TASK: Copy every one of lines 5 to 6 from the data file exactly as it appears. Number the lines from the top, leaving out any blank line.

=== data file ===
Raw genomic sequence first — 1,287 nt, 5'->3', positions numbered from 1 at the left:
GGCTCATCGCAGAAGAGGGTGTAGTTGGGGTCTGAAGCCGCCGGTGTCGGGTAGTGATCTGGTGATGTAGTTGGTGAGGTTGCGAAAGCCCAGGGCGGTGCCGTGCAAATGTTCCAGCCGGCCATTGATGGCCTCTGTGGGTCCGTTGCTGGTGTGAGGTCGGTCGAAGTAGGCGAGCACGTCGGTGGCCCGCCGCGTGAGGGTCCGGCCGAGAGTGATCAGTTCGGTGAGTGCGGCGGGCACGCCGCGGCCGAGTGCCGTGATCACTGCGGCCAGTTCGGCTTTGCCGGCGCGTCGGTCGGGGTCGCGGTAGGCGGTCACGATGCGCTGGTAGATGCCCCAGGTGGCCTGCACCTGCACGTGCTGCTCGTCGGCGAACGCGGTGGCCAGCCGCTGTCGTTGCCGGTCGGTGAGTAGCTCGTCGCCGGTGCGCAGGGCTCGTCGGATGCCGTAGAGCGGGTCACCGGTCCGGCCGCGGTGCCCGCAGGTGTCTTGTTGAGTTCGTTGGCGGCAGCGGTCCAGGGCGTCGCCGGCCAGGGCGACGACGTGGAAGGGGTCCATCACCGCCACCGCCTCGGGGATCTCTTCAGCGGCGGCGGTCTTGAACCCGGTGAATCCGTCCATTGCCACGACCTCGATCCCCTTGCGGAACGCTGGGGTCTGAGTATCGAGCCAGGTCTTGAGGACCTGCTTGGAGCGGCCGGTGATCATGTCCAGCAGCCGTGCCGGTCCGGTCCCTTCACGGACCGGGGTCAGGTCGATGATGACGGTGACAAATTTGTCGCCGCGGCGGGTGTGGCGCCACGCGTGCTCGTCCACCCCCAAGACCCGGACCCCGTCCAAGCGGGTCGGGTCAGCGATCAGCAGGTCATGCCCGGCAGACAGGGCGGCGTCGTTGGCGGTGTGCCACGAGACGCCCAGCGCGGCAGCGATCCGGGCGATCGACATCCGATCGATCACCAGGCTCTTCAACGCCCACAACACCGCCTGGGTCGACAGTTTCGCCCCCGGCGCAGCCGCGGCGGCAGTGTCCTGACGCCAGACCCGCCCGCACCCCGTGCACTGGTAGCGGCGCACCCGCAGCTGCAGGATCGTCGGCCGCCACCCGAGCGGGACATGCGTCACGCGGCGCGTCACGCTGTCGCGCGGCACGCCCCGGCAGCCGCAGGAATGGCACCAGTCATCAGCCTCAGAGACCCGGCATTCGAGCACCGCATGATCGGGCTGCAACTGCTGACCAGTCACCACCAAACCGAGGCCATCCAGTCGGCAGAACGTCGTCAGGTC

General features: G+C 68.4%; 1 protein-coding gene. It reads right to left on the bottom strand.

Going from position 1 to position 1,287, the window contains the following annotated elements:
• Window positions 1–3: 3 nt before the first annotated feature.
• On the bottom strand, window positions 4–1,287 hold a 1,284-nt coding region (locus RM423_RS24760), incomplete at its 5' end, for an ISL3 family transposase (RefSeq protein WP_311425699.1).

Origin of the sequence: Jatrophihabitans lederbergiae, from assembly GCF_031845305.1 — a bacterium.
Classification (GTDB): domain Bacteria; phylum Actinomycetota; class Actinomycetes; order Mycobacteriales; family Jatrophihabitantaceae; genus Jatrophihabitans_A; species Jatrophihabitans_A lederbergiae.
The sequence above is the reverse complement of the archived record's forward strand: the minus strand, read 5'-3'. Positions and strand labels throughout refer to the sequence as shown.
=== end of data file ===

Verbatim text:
• Window positions 1–3: 3 nt before the first annotated feature.
• On the bottom strand, window positions 4–1,287 hold a 1,284-nt coding region (locus RM423_RS24760), incomplete at its 5' end, for an ISL3 family transposase (RefSeq protein WP_311425699.1).